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Wednesday, 14 August 2013

Intermission, part 8

The narrative began with Act 1, scene 1 on April 10, 2013.
To access all scenes, scroll to blog archive at the bottom of the page.

This intermission attempts to track the connected artistic 'lineage' of some influential painters, from the early 15th century to the present. To follow this thread and to see all images mentioned, 
go back to part 1 of this intermission.

And then came photography.

Photography has been a game changer for the art of painting. The historical depth of photographic experimentation is impressive. Pinhole cameras have been in use since the time of Aristotle (384 BC – 322 BC). Canaletto was able to produce highly detailed scenes of Venice, for example, with the help of a camera obscura in the early18th century; and the first successfully etched permanent photographic image was made in 1822 by Nicéphore Niépce. Delacroix was a pioneer in the use of photographs in his studio practice. Artists since the 19th century have been able to use photographs and to manipulate them to freeze light and shade, to magnify detail, to verify or interpret colour (after the arrival of colour printing), and to freeze the pose of a model, for example. On the other hand, photography encouraged some artists to explore the perception of space in new ways, to re-interpret the appearance of objects, and finally to examine those formal aspects of painting that are unrelated to the visible properties of any object in the natural world.

The Neo-classical style of David and Ingres, the Romantic art of Delacroix, and the new art of photography all played roles in the evolution of Impressionism, and perhaps in all painting since.

Below is an excerpt from the web site of the Musée National Eugène Delacroix 
6 rue de Furstenberg 
75 006 Paris

Baudelaire, for whom Delacroix was the modern artist par excellence, would sit on a bench in the Place de Furstenberg on the lookout for the artist who he would then follow without daring to approach directly. From the window of a neighboring building, Monet and Bazille would try to make out his shadow as he went about his business in his studio. Manet would ask for permission to copy the Barque of Dante (Lyon Musée des Beaux-Arts; New-York, Metropolitan Museum) in the Louvre. Fantin-Latour painted a Homage to Delacroix (Paris, Musée d’Orsay). Thus grew up a small set of admirers around the figure of Delacroix.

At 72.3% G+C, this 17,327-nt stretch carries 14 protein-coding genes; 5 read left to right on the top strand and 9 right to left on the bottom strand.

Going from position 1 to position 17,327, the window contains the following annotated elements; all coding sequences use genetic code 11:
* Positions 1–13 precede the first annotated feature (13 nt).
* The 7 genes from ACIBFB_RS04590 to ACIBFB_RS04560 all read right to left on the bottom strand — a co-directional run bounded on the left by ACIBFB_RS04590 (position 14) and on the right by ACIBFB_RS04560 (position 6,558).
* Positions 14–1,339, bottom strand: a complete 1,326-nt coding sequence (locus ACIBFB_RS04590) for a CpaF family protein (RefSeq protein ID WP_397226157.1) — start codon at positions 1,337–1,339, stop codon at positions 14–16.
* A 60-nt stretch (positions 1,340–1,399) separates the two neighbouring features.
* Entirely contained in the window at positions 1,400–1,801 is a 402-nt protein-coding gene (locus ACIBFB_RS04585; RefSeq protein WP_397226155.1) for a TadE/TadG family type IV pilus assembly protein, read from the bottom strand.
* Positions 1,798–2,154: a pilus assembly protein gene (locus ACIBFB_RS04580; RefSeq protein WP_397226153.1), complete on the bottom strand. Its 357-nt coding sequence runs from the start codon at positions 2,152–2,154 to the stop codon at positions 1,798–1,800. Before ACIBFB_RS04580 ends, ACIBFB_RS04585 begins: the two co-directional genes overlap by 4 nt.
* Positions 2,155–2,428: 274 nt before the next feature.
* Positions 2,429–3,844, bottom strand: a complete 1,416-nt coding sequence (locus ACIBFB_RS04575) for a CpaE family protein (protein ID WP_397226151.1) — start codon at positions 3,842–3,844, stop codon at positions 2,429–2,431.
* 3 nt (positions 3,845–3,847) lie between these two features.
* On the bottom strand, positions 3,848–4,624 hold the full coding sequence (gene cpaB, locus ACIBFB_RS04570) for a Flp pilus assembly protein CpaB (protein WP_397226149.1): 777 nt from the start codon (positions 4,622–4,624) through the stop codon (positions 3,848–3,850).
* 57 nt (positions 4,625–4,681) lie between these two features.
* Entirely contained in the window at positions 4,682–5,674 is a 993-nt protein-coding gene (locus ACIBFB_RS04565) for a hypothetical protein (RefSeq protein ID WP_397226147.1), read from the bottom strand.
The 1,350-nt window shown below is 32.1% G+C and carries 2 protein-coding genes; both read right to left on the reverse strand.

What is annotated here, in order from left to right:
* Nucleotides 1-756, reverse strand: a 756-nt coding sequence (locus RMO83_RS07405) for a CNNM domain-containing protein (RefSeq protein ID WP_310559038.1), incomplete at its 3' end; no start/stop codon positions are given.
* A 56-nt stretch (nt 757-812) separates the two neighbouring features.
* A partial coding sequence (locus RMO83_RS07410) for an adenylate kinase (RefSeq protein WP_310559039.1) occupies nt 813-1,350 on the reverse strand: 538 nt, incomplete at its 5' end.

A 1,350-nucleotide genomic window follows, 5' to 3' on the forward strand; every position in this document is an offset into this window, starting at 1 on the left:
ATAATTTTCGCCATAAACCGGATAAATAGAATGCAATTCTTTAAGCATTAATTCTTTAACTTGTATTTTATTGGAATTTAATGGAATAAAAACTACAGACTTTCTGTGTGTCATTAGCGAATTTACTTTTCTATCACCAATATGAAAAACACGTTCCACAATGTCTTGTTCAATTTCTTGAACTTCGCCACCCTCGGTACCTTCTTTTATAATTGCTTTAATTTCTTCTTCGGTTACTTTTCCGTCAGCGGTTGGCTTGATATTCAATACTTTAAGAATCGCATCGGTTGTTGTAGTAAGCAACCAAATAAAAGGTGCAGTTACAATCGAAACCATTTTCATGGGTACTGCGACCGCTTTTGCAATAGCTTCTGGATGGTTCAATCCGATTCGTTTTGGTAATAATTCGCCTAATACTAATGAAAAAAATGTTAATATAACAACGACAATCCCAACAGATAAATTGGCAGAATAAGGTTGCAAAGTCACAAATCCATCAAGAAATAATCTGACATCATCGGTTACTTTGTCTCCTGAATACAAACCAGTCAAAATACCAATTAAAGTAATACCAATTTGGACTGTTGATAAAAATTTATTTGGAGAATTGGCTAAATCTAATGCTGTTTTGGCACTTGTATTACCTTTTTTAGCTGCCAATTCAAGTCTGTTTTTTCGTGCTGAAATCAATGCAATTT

This tutelary image was to have a lasting effect on artists such as Cézanne, Degas, and Van Gogh, all three of whom copied his compositions. Cézanne worked fervently on an Apotheosis of Delacroix that he would never complete. He even delighted in singing the praises of the red of the oriental slippers in Women of Algiers (Paris, Musée du Louvre), comparing its savor to that of a glass of wine in the throat and readily asserting to anyone who cared to listen that "we all paint through him!" Degas, a collector of past works, brought together almost two hundred and fifty of the master’s paintings and drawings.
The Impressionists were also highly indebted to him. With his disjointed brushwork and palette of varied hues, Delacroix provided a foretaste of solutions that the open-air painters would adopt to convey the effects of light. This is apparent in some of his sky studies in watercolors or pastels, and in a small painting, the Sea at Dieppe (Paris, Musée du Louvre). Seurat and Signac studied Delacroix’s works and writings at length. Like him, they set their art between "mathematics and music," and in 1899 Signac even traced a direct line of descent in a treatise entitled From Eugène Delacroix to Neo-Impressionism. Moreover, Signac, like Maurice Denis, another great admirer of Delacroix, was one of the founding members of the Société des Amis d’ Eugène Delacroix, established in 1935 to save the studio on Place Furstenberg from being destroyed.
Claude Monet, Bathing at La Grenouillere, 1869